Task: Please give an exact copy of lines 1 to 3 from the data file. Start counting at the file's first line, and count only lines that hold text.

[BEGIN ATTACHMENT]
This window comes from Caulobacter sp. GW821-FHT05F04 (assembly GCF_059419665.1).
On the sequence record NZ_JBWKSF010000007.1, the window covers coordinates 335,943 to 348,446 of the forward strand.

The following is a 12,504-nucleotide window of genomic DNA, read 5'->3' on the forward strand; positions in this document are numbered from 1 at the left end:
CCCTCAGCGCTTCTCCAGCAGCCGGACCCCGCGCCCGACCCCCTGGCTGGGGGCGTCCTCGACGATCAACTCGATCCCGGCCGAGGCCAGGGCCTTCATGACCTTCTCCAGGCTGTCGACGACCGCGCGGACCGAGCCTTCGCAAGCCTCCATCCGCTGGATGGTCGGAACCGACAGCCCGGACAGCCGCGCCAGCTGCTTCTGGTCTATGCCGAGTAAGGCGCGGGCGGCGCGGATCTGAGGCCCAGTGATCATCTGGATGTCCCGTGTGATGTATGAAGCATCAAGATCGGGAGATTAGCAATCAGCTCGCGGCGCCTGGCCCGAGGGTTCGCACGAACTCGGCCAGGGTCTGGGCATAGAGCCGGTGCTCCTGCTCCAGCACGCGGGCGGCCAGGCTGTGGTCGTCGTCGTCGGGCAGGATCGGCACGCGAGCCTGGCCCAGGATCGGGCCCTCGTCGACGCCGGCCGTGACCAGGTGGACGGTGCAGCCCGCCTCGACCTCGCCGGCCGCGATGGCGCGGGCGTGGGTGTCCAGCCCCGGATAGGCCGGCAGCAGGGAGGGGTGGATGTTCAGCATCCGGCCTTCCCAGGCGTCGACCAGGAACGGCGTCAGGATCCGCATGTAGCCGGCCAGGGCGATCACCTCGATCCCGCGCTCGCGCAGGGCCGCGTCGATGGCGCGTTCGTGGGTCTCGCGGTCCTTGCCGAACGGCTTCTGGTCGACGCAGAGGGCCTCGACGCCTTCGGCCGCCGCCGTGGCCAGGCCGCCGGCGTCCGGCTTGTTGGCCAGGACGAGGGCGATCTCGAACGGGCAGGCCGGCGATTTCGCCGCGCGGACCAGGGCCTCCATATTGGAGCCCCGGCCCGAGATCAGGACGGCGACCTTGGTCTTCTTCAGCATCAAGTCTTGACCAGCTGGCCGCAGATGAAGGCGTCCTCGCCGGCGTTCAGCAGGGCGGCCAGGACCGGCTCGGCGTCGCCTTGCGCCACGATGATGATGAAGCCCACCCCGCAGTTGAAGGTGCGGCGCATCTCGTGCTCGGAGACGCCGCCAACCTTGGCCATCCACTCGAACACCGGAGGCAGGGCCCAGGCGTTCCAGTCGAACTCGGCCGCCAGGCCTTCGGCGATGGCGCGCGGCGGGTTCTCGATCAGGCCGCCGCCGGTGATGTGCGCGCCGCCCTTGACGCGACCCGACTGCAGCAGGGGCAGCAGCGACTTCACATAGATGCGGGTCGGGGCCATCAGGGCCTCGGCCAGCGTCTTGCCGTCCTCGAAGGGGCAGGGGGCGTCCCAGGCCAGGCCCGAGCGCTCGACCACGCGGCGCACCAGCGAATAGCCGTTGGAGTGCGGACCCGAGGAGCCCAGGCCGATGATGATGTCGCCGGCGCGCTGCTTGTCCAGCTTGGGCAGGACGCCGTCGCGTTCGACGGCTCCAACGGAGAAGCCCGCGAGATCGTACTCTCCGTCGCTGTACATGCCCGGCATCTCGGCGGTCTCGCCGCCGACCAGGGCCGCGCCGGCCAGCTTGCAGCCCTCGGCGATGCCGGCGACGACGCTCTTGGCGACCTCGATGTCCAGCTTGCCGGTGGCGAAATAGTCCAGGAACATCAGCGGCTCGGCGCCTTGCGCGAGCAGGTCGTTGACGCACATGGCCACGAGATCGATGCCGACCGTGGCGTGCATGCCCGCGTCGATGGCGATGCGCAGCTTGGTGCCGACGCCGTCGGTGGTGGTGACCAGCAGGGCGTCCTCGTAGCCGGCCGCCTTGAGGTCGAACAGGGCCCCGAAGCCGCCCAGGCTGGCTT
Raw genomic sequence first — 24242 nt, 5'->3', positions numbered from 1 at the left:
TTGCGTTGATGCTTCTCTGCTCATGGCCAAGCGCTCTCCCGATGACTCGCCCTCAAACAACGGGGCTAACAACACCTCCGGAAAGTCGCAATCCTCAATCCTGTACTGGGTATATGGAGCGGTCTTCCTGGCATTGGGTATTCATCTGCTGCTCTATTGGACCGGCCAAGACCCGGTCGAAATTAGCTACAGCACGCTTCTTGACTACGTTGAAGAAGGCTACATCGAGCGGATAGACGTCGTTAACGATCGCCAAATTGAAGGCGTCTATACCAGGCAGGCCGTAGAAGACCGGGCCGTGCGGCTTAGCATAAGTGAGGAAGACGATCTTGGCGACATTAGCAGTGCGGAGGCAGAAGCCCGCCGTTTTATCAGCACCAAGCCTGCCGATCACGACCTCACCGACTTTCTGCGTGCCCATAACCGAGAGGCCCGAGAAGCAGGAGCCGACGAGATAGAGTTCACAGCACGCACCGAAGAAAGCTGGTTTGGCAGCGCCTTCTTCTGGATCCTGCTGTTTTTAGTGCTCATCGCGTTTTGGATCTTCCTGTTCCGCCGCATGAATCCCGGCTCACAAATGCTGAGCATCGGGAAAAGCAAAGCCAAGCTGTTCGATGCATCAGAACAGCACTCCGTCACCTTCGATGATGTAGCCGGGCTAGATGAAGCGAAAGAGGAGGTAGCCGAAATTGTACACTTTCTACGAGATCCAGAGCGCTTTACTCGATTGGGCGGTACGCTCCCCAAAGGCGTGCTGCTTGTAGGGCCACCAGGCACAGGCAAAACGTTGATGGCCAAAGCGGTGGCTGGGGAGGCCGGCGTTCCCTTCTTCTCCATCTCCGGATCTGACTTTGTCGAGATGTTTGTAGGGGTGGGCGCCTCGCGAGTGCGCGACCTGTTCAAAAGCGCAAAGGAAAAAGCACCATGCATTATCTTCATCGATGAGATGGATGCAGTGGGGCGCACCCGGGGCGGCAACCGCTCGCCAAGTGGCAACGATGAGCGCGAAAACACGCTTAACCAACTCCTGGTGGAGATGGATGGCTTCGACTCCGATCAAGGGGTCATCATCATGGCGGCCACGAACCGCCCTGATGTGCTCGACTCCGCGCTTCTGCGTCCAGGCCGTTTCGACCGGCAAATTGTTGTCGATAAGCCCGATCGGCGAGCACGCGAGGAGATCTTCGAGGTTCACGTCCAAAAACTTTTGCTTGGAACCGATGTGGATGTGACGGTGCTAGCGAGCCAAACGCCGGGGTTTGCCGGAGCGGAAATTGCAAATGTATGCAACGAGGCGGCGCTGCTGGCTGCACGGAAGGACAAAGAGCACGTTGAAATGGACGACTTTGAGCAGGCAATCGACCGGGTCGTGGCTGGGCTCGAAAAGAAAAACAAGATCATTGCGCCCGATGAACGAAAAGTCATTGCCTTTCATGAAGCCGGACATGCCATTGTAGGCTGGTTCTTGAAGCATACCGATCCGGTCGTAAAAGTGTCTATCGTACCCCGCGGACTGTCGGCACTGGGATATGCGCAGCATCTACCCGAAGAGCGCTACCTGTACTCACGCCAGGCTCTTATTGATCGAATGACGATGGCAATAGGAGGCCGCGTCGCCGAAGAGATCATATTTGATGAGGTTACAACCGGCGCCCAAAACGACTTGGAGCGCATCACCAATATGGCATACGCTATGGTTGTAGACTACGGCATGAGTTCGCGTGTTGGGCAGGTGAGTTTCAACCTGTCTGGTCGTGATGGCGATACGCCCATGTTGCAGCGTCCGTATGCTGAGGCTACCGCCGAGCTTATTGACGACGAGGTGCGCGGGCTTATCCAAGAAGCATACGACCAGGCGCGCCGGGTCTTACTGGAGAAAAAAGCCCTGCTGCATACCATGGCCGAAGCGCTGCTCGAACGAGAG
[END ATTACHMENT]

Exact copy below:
This window comes from Caulobacter sp. GW821-FHT05F04 (assembly GCF_059419665.1).
On the sequence record NZ_JBWKSF010000007.1, the window covers coordinates 335,943 to 348,446 of the forward strand.

The following is a 12,504-nucleotide window of genomic DNA, read 5'->3' on the forward strand; positions in this document are numbered from 1 at the left end: